The remainder of the afterburner gases is pulled through large diameter duct 36 to the preheater. A butterily type damper 82 is disposed within duct 32 to provide means for isolating the preheater 10 from the afterburner 12 when shutdown of the facilities is necessary. After the hot gases contact the raw coke in the preheater, they are removed through duct 34. When the coke is preheated to temperatures in excess of about 800 F., volatile cornbustible matter is evolved. At preheat temperatures from 800 to about l000 F., these volatiles can comprise up to about 3 weight percent of the coke, and considerable coke deposition can be expected on equipment exposed to the gaseous eilluent from the preheater.

To avoid diflculties with coke deposition, the effluent is passed to the preheater afterburner 11 which is a refractory lined vessel. Air is introduced into. the afterburner through line 13 from air fan 76. This air ow is controlled by valve 15. The volatiles ignite and burn in vessel 11 and -unburned carbon and the resultant hot gases are discharged into a refractory lined cyclone 9 to collect the carbon, then the unburned carbon collected in the cyclone is discharged back to the kiln through line 23. Water can be sprayed into the gas stream from line 19 and spray heads 21 to cool the gases to a temperature less than about 750 F., preferably less than 450 F., before the vapors contact fan 84. The amount of preheater gases that are circulated by fan 84 comprises about 3000 to 4000 pounds per hour per ton of raw coke. A slide gate 86 is maintained within duct 17 to isolate the preheater and its afterburner from the kiln afterburner 14 during shutdown. The circulating fan discharges the gases to two locations; a portion is passed directly into the afterburner through line 88 which enters at the side of the afterburner so that particles in the afterburner' cannot fall into the line when the fan is shut down, and the raminder of the gases is discharged through line 90 into duct 36 with the relative amounts and portions of the preheater gases being controlled by damper 92.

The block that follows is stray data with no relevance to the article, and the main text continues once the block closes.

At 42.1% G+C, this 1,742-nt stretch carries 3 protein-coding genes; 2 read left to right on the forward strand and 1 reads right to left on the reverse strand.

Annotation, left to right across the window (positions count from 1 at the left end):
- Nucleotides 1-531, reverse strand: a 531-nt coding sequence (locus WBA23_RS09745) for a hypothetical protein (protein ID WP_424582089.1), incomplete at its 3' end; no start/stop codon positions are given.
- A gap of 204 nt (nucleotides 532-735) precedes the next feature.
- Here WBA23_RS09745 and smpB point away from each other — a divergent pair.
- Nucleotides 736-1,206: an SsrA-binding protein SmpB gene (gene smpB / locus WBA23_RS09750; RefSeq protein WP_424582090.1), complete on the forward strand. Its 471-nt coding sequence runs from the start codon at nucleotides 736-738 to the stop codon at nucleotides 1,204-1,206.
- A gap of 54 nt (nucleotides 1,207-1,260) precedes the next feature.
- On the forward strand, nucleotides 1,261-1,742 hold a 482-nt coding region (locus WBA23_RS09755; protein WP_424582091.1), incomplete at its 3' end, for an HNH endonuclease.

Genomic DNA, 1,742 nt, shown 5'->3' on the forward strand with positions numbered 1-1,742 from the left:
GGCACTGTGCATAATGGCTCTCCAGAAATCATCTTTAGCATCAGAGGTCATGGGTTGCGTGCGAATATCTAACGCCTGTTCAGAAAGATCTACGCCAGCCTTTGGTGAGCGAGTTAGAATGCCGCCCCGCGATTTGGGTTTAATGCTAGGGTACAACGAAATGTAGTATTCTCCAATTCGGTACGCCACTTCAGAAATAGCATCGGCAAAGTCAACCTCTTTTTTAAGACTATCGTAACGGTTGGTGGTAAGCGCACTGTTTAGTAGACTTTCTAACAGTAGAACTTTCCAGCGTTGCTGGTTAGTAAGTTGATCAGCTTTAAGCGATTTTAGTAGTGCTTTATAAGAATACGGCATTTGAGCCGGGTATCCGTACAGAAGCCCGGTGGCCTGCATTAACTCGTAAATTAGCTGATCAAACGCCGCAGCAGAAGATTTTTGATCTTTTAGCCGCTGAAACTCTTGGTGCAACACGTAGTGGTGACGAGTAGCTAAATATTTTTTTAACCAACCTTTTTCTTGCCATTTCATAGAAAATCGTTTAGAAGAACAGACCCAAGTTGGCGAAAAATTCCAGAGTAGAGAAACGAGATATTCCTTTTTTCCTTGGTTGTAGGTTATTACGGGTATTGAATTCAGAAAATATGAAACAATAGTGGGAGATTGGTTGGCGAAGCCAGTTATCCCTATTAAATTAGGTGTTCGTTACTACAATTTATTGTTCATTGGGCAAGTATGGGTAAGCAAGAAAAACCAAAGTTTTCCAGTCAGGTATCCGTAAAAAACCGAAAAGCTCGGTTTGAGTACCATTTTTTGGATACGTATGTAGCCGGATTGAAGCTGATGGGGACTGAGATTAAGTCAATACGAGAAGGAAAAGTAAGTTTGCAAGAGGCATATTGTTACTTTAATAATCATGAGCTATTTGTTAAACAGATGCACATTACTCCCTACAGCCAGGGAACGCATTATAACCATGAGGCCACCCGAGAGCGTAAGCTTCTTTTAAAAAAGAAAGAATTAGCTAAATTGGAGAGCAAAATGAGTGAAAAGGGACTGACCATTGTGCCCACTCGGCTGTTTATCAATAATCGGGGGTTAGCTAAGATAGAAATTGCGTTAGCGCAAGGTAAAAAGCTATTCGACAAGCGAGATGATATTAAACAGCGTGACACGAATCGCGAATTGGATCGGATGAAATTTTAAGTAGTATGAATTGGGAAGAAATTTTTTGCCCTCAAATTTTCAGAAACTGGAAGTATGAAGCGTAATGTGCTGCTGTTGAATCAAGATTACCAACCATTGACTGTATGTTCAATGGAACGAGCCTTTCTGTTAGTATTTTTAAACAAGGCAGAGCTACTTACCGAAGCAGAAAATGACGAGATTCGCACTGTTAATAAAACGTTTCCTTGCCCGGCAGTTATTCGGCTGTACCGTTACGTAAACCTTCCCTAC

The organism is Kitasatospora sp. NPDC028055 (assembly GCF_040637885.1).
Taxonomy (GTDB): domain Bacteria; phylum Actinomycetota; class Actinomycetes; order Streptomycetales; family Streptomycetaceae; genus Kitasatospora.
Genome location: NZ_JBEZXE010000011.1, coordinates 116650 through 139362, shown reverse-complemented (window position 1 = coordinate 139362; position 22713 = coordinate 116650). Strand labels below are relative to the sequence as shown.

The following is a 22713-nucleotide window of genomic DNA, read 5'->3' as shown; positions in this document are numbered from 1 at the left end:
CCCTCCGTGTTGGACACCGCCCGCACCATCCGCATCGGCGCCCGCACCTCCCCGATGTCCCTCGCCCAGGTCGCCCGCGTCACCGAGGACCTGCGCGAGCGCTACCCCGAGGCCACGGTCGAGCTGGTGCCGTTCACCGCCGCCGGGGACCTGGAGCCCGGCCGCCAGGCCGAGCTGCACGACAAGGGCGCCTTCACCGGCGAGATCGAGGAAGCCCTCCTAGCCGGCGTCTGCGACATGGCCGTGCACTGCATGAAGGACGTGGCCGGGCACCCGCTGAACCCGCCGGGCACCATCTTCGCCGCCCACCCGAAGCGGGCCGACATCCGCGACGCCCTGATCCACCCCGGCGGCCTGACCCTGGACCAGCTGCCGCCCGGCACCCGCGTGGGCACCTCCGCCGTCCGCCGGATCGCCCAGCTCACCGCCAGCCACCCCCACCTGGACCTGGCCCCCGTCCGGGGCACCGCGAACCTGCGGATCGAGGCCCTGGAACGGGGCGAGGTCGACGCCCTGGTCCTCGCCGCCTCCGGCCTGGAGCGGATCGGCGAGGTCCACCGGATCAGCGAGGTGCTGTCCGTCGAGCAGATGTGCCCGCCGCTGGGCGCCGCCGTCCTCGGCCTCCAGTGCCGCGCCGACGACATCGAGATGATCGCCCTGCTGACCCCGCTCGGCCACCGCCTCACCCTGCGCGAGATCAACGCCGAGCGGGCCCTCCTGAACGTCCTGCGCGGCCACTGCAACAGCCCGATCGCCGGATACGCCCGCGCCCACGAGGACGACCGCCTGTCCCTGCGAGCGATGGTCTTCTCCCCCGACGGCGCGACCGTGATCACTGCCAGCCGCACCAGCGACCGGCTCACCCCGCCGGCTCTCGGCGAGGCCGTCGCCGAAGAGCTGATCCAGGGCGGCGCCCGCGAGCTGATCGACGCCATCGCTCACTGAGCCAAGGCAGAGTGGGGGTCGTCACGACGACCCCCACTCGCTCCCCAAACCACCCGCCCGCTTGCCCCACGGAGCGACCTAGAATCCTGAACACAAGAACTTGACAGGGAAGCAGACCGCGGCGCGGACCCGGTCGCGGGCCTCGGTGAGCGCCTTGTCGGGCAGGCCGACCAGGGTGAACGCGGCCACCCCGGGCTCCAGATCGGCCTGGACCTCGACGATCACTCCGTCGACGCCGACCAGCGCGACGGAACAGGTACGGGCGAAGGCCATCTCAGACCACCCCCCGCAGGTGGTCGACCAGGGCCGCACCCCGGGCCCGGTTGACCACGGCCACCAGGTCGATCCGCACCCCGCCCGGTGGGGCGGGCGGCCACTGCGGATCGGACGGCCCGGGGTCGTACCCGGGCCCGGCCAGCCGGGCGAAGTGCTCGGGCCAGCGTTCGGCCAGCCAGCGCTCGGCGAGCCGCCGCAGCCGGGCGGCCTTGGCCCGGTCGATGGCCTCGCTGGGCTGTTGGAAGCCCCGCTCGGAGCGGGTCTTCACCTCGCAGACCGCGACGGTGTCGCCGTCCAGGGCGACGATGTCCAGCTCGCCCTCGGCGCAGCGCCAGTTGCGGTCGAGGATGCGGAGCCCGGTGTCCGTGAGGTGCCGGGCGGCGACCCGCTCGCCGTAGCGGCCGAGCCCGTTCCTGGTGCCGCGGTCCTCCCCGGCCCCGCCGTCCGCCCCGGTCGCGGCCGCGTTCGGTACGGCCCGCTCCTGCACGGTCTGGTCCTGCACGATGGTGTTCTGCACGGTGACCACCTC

The damper 92 is adjusted so that the amount of gas recycled to the preheater is sucient to maintain the temperature of the gas entering the preheater between about 850 and 1200" F., sufficient to preheat the coke to a temperature from 800 to about 1000 F. The temperature of these gases will vary somewhat, depending on the coke source and type which is to be preheated.

Successful operation of the preheater requires that all gas circulation lines and dampers be sized for minimum iloW resistance. The preheater is designed for minimum pressure drop through the coke bed at the aforementioned flow rates, e.g., about 12 to 18 inches of water. The pressure drop through line 17 to the fan is about 1 to 3 inches of water.

The preheater is illustrated more detailed in FIG. 2 which is a cross-sectional view taken along line 2--2 of FIG. 1 and displays the internal components of the preheater. An A-shaped baille 100 longitudinally traverses the lower center of the preheater and extends from one side of the preheater to the other. The baille 100 is supported within the preheater by refractory lined support columns 101 which vertically extend from the preheater base 118 and connect with each leg of the baille. Cooling tubes 102 pass through the center of each support column 101 and connect with each leg of the baille. These cooling tubes provide a means for cooling the baille and supports during operation of the preheater. The baille is protected by refractory bricks 104 which line the lower half of the baille exposed to the hot circulating gases. A triangular passageway 103 passes through the preheater and upper portion of baille `100 and communicates with the atmosphere. This pasageway is iluid-tightly sealed from the internals of the preheater so as to prevent air from entering the preheater. A cooling line 106 is longitudinally disposed within triangular passageway 103 and communicates with the upper portion of baille 100. This line provides a cooling means for the upper parts of the baille by circulating air therethrough from an externally located fan shown as 76 in FIG. l. The air passes through the baille and is removed through line 74 shown in FIG. l which discharges the heated air into pyrolytic scrubber 72.